Scott how do you, as an MMJ patient, navigate cannabis products?
With indica vs sativa not being a reliable term as Dr. Minkovich mentioned, I tend to look more at the genetics and cannabinoid profile, when it’s available. Using sites like Leafly or Wikileaf, if I see a strain that was created from other strains that I like, then there’s a good chance I’m going to like that new one as well. In PA, a few dispensaries have started putting some of the product labels online on their websites to view, but it’s rare, and their accuracy should be taken with a grain of salt. My strategy has been that when I find a new strain that I like, I try to take note of the cannabinoid profile on the label and compare it to other strains that may have had similar effects. After a few months of logging this data, I started to identify the specific terpenes and THC/CBD ratios that suited me best. I treat my anxiety with cannabis, but I found that some strains could actually worsen my anxiety due to a high THC/CBD ratio, so I pay close attention to THC and CBD content. In addition, I have found that certain terpene profiles make my head race, so I avoid them. I also try to follow genetic lineage, but even that is getting harder to trust with continued hybridization over the years.
Scott, as you are aware, a lot of folks out there focus solely on THC content when making a purchase. What do you think about this purchasing strategy?
I’m definitely pro-THC; It is of course a really important cannabinoid, but it’s definitely not the only thing to consider. I’ve had high-THC products that were nearly completely devoid of any other cannabinoids, and the experience was severely lacking in medicinal benefit. Focusing mainly on the THC content when purchasing also perpetuates some of the mislabeling in the industry as well. That’s why it’s so important that patients understand the entourage effect and how these compounds work together to provide their effects. That’s the only true way to get the most out of this awesome plant– Understand it and understand yourself, then apply the two.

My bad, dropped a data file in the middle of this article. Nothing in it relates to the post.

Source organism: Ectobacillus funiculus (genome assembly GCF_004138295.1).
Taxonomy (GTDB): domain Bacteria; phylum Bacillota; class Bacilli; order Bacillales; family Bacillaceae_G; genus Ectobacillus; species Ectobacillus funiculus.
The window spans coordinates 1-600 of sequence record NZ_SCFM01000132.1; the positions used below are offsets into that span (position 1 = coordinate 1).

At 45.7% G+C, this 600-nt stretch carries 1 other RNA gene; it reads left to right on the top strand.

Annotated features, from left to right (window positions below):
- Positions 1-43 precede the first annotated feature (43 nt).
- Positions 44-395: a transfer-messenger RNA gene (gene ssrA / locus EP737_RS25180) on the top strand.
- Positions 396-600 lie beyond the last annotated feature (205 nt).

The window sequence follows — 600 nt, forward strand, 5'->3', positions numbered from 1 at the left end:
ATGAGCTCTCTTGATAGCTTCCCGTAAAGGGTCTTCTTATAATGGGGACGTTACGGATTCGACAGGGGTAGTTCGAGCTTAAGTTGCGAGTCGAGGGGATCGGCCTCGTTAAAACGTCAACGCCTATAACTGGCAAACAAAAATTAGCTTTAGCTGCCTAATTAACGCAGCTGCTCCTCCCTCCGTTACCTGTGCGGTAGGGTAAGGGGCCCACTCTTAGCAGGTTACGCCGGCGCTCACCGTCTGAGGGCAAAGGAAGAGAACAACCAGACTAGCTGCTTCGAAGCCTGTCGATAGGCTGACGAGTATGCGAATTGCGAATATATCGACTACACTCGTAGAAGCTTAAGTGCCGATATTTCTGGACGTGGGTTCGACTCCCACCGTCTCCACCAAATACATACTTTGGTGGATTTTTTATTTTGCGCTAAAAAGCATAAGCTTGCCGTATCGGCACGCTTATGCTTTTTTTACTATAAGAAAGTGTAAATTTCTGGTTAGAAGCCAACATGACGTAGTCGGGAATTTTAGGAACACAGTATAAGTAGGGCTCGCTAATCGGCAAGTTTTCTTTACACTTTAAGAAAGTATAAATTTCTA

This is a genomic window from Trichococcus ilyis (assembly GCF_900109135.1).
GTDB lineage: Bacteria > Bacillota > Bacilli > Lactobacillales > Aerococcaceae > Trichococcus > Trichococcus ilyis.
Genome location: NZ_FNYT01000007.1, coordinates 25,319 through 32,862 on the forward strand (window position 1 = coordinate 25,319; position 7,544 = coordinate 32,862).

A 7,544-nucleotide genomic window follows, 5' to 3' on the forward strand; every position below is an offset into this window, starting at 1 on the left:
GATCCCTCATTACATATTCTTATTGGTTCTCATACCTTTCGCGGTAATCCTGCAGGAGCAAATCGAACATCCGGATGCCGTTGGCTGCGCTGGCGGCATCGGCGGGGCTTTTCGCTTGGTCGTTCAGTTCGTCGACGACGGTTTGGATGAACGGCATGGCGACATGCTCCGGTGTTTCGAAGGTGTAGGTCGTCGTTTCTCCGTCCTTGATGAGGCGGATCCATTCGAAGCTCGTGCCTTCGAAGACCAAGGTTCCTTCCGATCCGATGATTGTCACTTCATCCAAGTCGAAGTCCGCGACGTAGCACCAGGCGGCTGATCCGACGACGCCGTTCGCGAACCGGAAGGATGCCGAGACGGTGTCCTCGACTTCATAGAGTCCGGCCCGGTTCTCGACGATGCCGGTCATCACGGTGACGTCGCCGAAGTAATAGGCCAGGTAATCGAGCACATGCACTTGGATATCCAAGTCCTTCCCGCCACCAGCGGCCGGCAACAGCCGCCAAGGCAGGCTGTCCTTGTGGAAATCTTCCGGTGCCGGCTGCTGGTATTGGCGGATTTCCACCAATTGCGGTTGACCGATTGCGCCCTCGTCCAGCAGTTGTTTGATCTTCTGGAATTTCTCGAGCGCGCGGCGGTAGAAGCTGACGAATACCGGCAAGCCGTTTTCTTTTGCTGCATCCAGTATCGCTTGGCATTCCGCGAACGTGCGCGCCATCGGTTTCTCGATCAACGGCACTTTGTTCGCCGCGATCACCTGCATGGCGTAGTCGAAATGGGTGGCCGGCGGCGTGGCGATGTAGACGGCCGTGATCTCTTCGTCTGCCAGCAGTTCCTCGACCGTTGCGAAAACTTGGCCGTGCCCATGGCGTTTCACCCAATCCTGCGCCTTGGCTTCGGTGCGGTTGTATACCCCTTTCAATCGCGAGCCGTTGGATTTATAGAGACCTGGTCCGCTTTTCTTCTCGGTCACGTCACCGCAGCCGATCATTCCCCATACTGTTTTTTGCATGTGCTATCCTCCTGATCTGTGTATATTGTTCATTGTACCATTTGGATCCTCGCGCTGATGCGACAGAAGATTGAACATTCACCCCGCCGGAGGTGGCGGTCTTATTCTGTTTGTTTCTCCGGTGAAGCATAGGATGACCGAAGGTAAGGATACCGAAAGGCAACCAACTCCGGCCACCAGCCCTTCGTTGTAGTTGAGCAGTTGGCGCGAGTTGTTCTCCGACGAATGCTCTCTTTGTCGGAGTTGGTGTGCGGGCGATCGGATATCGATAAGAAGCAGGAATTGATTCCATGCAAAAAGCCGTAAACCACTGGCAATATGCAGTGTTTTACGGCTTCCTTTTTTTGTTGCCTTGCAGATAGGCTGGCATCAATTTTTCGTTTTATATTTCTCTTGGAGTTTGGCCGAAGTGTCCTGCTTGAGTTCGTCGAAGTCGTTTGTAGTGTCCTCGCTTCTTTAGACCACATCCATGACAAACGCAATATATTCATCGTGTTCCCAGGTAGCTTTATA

Dr Minkovich, What about picking products using their so-called strain name?
This approach is better than nothing but it’s not as reliable as going by the cannabinoid and terpene profile. A recent study done looked at same-name cannabis varieties (“strains”) from several dispensaries in three states. The study specifically looked at the genetics of the strains and found that strain names often didn’t match up with the expected genetics. Meaning that cannabis flower that’s called Purple Kush that you purchase at one dispensary may be vastly different in it’s chemical composition from a Purple Kush product purchased at another dispensary. The study even found that there were inconsistencies within the same dispensary. This might seem crazy when we consider that the plants are often clones of each other, which should be genetically identical. However, we know that growing conditions affect the chemical composition, the cannabinoid and terpene contents, of a plant. The study also suggests that there may be some mislabeling going on out there, with a grower processor labeling a specific chemovar (aka “strain”) as whatever the popular strain is at the time. This is a deceptive practice and is done obviously to increase sales.
Scott what do you say on this topic of strain name?
I agree with Dr. Minkovich that even this isn’t the most reliable way to go. It is known that batches can even vary at the same dispensary. One approach I’ve taken is to follow influencers and other community members on social media like Instagram and Reddit for recent product reviews of what’s on the shelf currently. The cannabis community loves to take pics and share their product reviews.